The movie, “American Sniper,” has certainly stirred up a whole lot of voices. That's good. And, like most of America, the opinions being expressed are both polarized and all over the map. But two general themes keep turning up: Chris Kyle, a Navy SEAL and an Iraq War sniper portrayed in the film, was a " hero" or a "villain," a brave soldier or a cowardly sciopathic killer. And the movie was a pro-war Hoo-rah! screed or a powerful anti-war film.
These simple black and white designations always diminish and disguise the complicated reality of soldering and war. The propensity of calling anyone who did their duty a “hero” seems to be a recent outcome of a culture that gives out gold stars and trophies to kids who just showed up so as to not wound their tender sense of self-esteem.
And calling a soldier a villain blames the instrument for the policy and neatly sidesteps responsibility. If you hate the war and blame the soldier, that conveniently avoids the unpleasant truth that in a democracy the creator of the war, the architect of the policy, will be found smack dab in the middle of a mirror.
And calling a sniper or a combat soldier a sociopathic killer gravely misses one of the terrible truths about war. And that’s actor George C. Scott's "Patton-ish"speech from the movie, "Patton," the bitterly funny line, "I want you to remember that no bastard ever won a war by dying for his country. He won it by making the other poor, dumb bastard die for his country."
That awful truth is what made Michael Moore’s comment about snipers in general being viewed as “cowardly” so fatuous. In combat, while taking care to stay within the rules of engagement, how your enemy dies is immaterial. Sniper’s bullet, face-to-face firefights, rocket strikes, bombs, or a knife in the gut is immaterial. Dead is dead and a soldier’s job is to create sufficient dead enemy so that they stop shooting and quit the field of battle. Do that enough times and if you’re lucky, the war may end and you'll get to go home. Alive.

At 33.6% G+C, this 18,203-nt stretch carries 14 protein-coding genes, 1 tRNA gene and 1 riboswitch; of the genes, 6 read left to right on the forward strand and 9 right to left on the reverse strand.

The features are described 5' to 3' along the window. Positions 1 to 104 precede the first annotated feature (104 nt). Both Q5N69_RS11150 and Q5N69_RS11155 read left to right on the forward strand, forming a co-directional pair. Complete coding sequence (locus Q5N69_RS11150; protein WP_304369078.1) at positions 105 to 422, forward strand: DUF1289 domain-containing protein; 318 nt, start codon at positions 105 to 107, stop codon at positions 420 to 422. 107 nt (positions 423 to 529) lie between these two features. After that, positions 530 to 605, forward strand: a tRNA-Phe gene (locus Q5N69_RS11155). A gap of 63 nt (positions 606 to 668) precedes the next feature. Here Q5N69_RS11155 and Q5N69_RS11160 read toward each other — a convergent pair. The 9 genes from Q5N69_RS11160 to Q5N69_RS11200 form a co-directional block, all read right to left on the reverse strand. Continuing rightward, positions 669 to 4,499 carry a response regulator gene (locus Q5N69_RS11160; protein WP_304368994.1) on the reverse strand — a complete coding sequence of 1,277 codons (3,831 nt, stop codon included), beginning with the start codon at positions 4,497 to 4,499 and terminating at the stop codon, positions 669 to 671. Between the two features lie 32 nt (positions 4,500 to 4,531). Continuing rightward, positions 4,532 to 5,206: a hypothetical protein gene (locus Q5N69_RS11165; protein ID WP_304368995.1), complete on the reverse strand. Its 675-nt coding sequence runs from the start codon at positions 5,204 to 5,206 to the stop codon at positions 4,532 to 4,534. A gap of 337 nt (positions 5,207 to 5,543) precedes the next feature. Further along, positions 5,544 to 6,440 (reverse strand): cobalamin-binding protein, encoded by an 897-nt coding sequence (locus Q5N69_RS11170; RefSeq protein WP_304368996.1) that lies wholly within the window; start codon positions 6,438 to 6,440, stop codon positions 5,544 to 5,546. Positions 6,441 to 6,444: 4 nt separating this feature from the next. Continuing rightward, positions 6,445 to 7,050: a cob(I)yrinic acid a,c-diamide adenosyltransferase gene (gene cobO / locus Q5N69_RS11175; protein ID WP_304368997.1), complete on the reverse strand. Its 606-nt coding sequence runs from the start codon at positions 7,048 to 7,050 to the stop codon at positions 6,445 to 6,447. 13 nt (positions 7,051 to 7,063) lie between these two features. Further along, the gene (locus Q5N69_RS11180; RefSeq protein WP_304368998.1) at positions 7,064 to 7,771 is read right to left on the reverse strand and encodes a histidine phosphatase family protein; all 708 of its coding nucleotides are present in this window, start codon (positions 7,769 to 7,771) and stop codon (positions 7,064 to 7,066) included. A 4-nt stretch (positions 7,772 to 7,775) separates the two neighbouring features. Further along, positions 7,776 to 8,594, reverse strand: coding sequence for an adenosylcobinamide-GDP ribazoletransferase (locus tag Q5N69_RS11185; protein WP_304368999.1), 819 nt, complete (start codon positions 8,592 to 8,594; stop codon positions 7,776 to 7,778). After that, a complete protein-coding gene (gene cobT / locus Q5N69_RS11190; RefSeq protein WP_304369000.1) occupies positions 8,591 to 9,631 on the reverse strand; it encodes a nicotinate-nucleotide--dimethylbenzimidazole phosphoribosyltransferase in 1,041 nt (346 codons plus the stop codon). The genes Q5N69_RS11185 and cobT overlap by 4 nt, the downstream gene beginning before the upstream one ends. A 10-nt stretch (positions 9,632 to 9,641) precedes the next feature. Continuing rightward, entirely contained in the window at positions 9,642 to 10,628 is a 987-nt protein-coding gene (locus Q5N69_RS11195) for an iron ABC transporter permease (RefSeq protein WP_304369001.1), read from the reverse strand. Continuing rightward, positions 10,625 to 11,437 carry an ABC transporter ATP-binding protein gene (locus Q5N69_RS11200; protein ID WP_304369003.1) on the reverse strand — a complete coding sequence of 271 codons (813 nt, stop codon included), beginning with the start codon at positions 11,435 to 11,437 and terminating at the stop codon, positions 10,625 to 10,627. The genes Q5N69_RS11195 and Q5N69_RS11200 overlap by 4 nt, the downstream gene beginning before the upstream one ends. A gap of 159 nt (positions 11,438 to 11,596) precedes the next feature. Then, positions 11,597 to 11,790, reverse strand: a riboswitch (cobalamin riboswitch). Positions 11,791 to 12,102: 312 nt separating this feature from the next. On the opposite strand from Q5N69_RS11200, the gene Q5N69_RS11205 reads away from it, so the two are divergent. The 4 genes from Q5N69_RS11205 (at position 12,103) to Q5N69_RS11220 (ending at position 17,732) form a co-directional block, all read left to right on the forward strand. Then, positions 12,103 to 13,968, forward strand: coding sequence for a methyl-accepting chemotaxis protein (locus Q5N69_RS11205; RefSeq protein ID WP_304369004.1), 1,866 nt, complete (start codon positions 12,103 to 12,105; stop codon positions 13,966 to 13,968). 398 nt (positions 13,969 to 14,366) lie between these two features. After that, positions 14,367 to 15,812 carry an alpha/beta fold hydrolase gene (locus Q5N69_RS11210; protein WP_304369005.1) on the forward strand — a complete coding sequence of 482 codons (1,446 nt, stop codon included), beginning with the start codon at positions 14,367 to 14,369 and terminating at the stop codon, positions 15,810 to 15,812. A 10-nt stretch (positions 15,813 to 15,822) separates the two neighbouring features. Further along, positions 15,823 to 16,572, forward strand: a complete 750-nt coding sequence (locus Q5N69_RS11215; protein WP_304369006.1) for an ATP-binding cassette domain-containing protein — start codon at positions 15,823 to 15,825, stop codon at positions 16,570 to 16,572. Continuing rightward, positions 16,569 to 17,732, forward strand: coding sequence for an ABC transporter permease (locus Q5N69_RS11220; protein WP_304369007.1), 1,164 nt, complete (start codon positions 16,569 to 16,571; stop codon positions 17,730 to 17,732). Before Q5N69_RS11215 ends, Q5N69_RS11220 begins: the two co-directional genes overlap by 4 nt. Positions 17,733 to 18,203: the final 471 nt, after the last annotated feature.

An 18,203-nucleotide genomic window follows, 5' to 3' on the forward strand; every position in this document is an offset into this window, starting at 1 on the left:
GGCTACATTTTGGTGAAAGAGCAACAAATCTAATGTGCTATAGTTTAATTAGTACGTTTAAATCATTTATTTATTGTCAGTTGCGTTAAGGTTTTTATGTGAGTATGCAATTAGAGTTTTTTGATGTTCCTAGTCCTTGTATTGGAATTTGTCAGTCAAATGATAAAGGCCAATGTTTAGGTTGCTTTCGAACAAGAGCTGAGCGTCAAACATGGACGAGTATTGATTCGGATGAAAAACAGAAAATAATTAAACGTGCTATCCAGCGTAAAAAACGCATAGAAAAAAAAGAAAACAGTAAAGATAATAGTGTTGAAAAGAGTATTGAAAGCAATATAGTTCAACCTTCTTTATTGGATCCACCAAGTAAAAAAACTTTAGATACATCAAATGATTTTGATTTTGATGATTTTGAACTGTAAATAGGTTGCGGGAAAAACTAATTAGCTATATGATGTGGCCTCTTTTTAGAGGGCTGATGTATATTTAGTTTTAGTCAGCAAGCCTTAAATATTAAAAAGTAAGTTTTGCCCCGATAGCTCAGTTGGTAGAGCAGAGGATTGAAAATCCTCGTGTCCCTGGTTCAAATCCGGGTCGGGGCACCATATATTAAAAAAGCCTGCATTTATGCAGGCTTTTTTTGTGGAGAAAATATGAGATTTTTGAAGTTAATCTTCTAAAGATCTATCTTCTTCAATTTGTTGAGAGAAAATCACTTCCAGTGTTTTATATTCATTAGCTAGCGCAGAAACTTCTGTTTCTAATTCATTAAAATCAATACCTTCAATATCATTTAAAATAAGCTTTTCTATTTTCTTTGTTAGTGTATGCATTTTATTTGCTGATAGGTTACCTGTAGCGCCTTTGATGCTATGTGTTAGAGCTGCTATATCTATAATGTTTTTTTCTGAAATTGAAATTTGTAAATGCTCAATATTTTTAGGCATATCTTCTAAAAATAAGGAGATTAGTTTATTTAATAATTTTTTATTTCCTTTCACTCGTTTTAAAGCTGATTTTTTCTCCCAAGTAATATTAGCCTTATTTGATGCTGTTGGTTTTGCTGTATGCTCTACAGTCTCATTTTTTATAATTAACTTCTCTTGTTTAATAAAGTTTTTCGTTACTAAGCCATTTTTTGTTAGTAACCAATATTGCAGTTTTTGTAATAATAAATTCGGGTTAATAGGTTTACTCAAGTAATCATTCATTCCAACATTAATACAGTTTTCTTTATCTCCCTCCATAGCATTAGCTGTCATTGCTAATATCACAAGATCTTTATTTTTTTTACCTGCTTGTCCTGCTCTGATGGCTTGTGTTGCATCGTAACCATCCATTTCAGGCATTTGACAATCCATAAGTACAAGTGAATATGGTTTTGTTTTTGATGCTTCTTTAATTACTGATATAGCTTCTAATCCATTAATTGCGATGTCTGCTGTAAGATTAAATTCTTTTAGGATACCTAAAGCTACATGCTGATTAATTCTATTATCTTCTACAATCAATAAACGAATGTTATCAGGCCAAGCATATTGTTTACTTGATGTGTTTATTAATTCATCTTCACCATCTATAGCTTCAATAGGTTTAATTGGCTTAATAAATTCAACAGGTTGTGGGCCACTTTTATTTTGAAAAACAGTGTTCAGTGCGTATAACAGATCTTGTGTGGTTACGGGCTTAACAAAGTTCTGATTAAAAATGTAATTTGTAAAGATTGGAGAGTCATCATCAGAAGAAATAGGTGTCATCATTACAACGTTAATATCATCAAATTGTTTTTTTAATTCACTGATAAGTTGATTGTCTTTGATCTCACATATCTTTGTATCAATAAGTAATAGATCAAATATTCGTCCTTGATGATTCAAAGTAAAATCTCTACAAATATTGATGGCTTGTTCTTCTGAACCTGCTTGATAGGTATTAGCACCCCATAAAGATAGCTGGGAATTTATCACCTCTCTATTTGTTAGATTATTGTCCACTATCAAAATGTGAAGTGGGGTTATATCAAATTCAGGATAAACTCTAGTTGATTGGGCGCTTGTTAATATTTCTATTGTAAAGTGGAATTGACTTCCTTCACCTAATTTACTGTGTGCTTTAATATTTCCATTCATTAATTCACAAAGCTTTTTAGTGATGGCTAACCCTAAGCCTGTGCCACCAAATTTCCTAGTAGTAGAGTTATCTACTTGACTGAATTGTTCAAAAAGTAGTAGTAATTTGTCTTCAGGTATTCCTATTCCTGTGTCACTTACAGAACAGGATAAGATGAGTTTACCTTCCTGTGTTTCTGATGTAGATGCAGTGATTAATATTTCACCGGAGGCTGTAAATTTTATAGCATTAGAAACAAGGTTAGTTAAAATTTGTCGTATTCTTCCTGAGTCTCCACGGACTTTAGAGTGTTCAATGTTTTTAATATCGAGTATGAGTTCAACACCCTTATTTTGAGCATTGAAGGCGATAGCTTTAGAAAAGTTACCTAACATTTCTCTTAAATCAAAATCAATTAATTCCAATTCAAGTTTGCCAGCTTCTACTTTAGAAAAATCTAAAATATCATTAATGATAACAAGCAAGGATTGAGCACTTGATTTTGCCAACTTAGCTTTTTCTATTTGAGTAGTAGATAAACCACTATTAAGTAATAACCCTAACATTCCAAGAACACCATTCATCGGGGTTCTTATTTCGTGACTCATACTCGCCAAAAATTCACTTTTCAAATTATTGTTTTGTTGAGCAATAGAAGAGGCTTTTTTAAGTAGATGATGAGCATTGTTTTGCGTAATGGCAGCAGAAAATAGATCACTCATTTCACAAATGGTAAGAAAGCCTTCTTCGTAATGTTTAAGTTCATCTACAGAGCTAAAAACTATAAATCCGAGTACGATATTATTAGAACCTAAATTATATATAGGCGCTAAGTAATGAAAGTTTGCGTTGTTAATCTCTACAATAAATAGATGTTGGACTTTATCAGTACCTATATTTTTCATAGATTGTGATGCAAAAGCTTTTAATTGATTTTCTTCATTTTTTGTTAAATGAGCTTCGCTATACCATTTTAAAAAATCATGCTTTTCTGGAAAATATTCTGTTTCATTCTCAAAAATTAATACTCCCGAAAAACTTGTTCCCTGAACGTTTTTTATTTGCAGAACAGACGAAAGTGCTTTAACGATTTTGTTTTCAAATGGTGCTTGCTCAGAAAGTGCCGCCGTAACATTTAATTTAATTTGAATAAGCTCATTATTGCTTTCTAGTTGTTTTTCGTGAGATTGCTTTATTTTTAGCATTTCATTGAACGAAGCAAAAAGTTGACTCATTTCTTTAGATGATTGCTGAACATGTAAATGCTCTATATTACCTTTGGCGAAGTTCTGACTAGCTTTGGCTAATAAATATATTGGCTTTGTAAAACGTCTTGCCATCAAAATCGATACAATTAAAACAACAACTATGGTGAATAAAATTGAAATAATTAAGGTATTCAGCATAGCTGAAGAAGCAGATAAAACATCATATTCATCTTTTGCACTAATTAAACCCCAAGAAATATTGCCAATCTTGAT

All of which gets very, very complicated in wars where the enemy is not in uniform all neatly turned out into organized battalions lined up on an open plain, flags flying. Asymetrical warfare, guerilla warfare, civilian combatants are ugly, nightmare complications that put extraordinary demands on soldiers. Misread a situation and in a split second a soldier can be dead, or headed for a court martial. And even if all goes well, bloody combat, by its very nature, is too often soul-wounding and puts hard baggage on the survivors. "After such knowledge," observed T.S. Elliot, "what forgiveness?"
In addition, our modern wars conducted by a small cadre of chronically overburdened professional soldiers puts extraordinary demands on those men and women and their families. Too often, we have carelessly and recklessly given them an impossible mission and when the mission fails, we turn our backs and walk away. Or call them cowards or heroes so we don’t have to look more deeply at the complexities behind those words.
“American Sniper” has started a “conversation,” which is good. I can only hope that that “conversation” yields some positive results, a better understanding, more honest evaluations and wiser choices going forward.
Before America slips into its typical default mode: The Great Forgetting.